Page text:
4. The medium of claim 1, wherein the first statement assigned the first command source identifier and the second statement assigned the second command source identifier are combined into a single statement involving the first and second application sources, wherein a portion of the single statement pertaining to the first application source is assigned the first command source identifier, and wherein a portion of the single statement pertaining to the second application source is assigned the second command source identifier.
5. The medium of claim 1, wherein the first application source is within a first application and the second application source is within a second application.
6. The medium of claim 1, wherein the first statement assigned the first command source identifier is a statement to open a cursor and wherein the second statement assigned the second command source identifier is a statement to open the cursor.
7. The medium of claim 6, wherein the executing instruction (c) further comprises instructions for:
(c1) creating a first instance of the cursor in response to the first statement assigned the first command source identifier;
(c2) assigning a first query identifier to the first instance of the cursor by the database server;
(c3) creating a second instance of the cursor in response to the second statement assigned the second command source identifier;
(c4) assigning a second query identifier to the second instance of the cursor by the database server; and
(c5) returning the first query identifier and second query identifiers to the application server.
8. A non-transitory computer readable medium storing instructions containing program instructions for controlling a computing device to avoid a section collision for application server requests over a single database connection between a database server and an application server, wherein execution of program instructions by one or more processors of a computer system causes the one or more processors to carry out the steps of:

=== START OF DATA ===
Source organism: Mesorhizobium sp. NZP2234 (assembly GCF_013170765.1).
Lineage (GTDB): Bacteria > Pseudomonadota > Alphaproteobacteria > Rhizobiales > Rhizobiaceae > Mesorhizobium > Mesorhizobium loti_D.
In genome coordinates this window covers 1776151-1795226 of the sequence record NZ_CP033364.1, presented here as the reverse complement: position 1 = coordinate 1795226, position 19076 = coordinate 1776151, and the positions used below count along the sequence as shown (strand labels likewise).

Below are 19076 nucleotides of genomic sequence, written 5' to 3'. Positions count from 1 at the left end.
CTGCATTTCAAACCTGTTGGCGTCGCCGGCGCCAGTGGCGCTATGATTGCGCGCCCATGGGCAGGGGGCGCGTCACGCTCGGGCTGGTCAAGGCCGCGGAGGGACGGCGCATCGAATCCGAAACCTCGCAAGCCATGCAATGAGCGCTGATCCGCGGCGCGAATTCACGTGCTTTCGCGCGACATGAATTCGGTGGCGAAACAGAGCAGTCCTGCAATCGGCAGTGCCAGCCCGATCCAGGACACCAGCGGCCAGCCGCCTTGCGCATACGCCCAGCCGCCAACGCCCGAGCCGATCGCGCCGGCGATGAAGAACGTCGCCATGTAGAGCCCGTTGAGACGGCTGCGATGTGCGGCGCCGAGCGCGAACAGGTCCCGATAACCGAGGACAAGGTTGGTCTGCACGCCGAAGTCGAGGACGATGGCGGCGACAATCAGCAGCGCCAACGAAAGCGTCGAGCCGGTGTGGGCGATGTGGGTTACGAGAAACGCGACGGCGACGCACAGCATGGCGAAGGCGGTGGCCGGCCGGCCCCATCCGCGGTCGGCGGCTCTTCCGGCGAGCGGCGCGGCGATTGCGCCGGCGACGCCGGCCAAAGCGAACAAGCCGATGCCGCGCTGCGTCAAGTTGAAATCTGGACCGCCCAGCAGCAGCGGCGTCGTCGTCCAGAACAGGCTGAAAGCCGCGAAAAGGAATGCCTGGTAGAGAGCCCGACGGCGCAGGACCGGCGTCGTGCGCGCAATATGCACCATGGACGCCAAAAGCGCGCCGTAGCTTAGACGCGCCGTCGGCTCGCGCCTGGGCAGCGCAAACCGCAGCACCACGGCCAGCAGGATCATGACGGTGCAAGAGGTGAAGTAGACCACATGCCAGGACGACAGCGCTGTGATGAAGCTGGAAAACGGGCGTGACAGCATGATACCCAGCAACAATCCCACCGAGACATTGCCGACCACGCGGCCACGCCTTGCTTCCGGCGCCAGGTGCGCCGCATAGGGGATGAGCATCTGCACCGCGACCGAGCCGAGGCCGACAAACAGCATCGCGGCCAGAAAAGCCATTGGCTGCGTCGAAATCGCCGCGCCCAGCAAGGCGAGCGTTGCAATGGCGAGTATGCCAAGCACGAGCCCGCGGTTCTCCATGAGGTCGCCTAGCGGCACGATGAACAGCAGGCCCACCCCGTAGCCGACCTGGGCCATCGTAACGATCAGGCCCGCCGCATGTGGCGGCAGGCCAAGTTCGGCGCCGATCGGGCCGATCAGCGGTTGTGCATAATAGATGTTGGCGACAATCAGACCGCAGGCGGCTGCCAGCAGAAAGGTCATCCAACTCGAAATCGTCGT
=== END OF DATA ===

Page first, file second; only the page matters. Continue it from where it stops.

(a) receiving a first statement to open a cursor by a database server over a single database connection between the database server and an application server;
(b) creating a first instance of an open cursor in response to the first statement;
(c) assigning the first instance a first query identifier, the first query identifier uniquely identifies the first instance of the open cursor;
(d) receiving a second statement to open the cursor by the database server over the single database connection before the first instance of the open cursor closes;
(e) creating a second instance of the open cursor in response to the second statement; and
(f) assigning the second instance a second query identifier, the second query identifier uniquely identifies the second instance of the open cursor.
9. The medium of claim 8, wherein the first and second query identifiers are assigned by the database server.
10. The medium of claim 8, further comprising instructions for:
(g) processing the first instance of the cursor separately from and in parallel with the second instance of the cursor.
11. The medium of claim 8, further comprising instructions for:
(g) returning the first and second query identifiers to the application server.
12. The medium of claim 11, wherein subsequent statements received by the database server for the first instance of the cursor include the first query identifier.
13. The medium of claim 11, wherein subsequent statements received by the database server for the second instance of the cursor include the second query identifier.